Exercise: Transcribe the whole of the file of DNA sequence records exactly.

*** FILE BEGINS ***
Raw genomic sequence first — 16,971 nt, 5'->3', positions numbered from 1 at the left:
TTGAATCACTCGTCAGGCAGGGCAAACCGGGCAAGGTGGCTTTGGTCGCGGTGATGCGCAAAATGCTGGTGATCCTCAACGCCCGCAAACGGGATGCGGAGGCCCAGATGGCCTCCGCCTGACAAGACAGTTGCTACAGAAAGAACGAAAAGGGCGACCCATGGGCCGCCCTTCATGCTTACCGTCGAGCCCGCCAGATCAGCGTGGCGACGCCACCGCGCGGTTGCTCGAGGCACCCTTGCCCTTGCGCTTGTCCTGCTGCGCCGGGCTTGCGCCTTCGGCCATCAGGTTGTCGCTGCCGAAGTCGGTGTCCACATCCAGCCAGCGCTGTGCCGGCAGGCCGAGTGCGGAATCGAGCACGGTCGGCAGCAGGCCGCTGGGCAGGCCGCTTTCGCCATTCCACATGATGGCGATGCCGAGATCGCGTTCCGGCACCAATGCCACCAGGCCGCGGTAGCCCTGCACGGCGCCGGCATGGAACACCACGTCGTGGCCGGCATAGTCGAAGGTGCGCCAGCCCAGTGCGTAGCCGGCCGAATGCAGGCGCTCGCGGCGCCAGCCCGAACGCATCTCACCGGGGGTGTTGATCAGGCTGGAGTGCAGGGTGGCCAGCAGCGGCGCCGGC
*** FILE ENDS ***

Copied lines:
Raw genomic sequence first — 16,971 nt, 5'->3', positions numbered from 1 at the left:
TTGAATCACTCGTCAGGCAGGGCAAACCGGGCAAGGTGGCTTTGGTCGCGGTGATGCGCAAAATGCTGGTGATCCTCAACGCCCGCAAACGGGATGCGGAGGCCCAGATGGCCTCCGCCTGACAAGACAGTTGCTACAGAAAGAACGAAAAGGGCGACCCATGGGCCGCCCTTCATGCTTACCGTCGAGCCCGCCAGATCAGCGTGGCGACGCCACCGCGCGGTTGCTCGAGGCACCCTTGCCCTTGCGCTTGTCCTGCTGCGCCGGGCTTGCGCCTTCGGCCATCAGGTTGTCGCTGCCGAAGTCGGTGTCCACATCCAGCCAGCGCTGTGCCGGCAGGCCGAGTGCGGAATCGAGCACGGTCGGCAGCAGGCCGCTGGGCAGGCCGCTTTCGCCATTCCACATGATGGCGATGCCGAGATCGCGTTCCGGCACCAATGCCACCAGGCCGCGGTAGCCCTGCACGGCGCCGGCATGGAACACCACGTCGTGGCCGGCATAGTCGAAGGTGCGCCAGCCCAGTGCGTAGCCGGCCGAATGCAGGCGCTCGCGGCGCCAGCCCGAACGCATCTCACCGGGGGTGTTGATCAGGCTGGAGTGCAGGGTGGCCAGCAGCGGCGCCGGC